Siddhartha 6:30

And you have a couple of them from your portfolio. Today, Whatfix


Alok 6:34

We have been very fortunate. So I was fortunate, first of all that even though from a bit of a distance, I could see the journeys of some of the companies we funded in Helion as well, like PubMatic, Gupshup. Thereafter, we had more engagement from Helion as well. And you’re right . In fact, I started my journey with Whatfix at Helion. And then that was the first company we backed out of Stellaris as well. And through them, I have learned a lot. There is also Axtria, which is a mixture of software and services that I was part of earlier. But then at Stellaris, we have had Signzy, Slintel, GTM buddy, live chat and many others that we have had a chance to be with.


And I think the big change I’m seeing is that there was one single thesis of building a SaaS company from India. And that thesis was an existing category. Because in an existing category, you can use inbound channels like a Google search, content marketing, to be able to build up demand and engine, sell it to SMBs, low price point, you can put remote salespeople, so inside sales from India 1/10, the cost, and therefore the unit economics of selling works out. And that was a recipe that you could go with. Today, you don’t need a recipe from India, I don’t think there is a kind of company you can’t build from India today. You can build for the SMB, you can build for the enterprise, you can build classical sales lead, you can build product lead, you can build classical closed source, you can build open source. I don’t think SaaS can be put in a box today from India today, therefore,


Siddhartha 8:04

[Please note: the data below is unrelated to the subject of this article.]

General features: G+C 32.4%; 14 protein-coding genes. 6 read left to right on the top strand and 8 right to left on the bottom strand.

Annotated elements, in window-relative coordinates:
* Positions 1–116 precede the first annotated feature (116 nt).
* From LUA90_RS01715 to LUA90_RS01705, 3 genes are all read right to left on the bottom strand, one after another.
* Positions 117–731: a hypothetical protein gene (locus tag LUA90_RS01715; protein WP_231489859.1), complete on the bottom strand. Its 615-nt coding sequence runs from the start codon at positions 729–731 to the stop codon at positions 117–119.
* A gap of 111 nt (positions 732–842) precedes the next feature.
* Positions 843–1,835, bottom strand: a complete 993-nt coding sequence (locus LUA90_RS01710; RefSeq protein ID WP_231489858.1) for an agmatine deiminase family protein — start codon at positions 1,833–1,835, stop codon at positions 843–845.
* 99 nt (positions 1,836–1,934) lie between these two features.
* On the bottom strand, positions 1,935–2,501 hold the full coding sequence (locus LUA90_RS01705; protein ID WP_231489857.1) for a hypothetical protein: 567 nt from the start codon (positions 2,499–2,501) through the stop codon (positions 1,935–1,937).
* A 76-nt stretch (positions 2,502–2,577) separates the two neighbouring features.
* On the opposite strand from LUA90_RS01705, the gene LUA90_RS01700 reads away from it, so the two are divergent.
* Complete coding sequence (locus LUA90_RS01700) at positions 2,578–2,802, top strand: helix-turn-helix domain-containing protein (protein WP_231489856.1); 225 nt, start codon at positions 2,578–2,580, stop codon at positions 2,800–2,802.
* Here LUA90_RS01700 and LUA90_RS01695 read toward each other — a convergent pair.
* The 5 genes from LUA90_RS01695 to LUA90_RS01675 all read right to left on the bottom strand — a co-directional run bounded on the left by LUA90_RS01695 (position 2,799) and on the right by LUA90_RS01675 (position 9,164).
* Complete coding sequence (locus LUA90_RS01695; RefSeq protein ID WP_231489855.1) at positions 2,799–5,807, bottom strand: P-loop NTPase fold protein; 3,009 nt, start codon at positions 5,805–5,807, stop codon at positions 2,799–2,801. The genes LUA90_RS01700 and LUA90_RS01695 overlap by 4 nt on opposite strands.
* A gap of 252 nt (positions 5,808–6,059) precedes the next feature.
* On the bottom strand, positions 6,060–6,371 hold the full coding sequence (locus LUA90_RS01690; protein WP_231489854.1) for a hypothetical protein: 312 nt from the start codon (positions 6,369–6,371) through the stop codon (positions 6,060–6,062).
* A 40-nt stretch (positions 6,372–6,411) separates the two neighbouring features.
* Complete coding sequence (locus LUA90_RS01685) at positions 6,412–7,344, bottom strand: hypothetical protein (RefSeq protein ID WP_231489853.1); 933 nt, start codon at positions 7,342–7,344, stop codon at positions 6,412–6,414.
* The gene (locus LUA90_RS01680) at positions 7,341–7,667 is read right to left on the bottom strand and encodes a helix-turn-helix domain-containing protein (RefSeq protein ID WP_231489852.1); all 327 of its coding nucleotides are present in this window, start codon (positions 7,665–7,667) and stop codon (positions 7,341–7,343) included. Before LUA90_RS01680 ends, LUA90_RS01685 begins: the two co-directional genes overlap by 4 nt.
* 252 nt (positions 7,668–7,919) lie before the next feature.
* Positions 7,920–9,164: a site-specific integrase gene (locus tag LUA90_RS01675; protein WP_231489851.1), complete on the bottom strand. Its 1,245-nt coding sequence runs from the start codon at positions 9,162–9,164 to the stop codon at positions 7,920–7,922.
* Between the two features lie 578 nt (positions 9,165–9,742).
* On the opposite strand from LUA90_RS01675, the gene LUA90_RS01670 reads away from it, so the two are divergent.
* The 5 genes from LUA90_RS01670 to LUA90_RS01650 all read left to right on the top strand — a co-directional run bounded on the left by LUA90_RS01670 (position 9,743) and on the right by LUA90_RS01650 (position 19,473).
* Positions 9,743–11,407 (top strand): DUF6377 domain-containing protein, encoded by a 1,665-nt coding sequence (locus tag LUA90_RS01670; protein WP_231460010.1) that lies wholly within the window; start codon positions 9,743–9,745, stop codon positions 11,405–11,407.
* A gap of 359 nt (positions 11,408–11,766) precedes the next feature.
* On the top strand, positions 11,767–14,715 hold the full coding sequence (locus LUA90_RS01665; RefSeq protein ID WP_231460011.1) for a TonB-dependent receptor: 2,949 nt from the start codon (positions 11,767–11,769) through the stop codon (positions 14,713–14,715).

And when you look from the lens of Stellaris, what’s your aspiration for your companies to become?


Alok 8:09

Siddhartha, same as everybody else. We want to create global category leaders in the end.


Siddhartha 8:15

And what’s your definition of global category leader, is there a milestone?


Alok 8:19

In general, I don’t define category leader only as a revenue threshold. Because see, I think the beauty of b2b businesses in general is that there can be yet another company which can again have customers , this is not a Facebook where there are network effects and you cannot have another one. But even in SaaS, you will find that in every category. There is like a massive market leader, which will be the outlier 40-50-60% market share. There’ll be two or three others with anywhere between 10 to 20-30% of market share. And then there’s a long tail. And the market attributes a lot of premium and value to the market leader, maybe the two or three after that. But the long tail, even if they have revenue, actually doesn’t get the premium. So as an investor, it’s actually not worthwhile.


You can actually get to a company which has a 100 million outcome, but they may not actually get any premium for it. And therefore intent is to create market leaders ultimately. And that’s what we aspire for. I know that ours is a profession where we have a massive long list of mistakes, and very few things to show in the end. I just hope that by the time I call it quits. I have a few to show as well. But yeah, that’s the hope.


Nansi 9:31

Hi, everyone. Before we begin, I would like to share that this podcast is brought to you by Prime Venture partners, an early stage VC fund led by Amit Somani, Shripati Acharya and Sanjay Swami. Prime is often the first institutional investor in category defining tech startups in FinTech, SaaS healthcare and education, such as Markit Quizzes, Planet Spark, Bolt and Glip to know more about Prime visit


Siddhartha 10:02

And you already have, Whatfix is one of the poster child from India helping larger fortune 500 enterprises in the US with implementation of Salesforce. So is there a similar pattern that you’re imagining for your portfolio that they are known by this thing in the US market Like Whatfix is.


Alok 10:20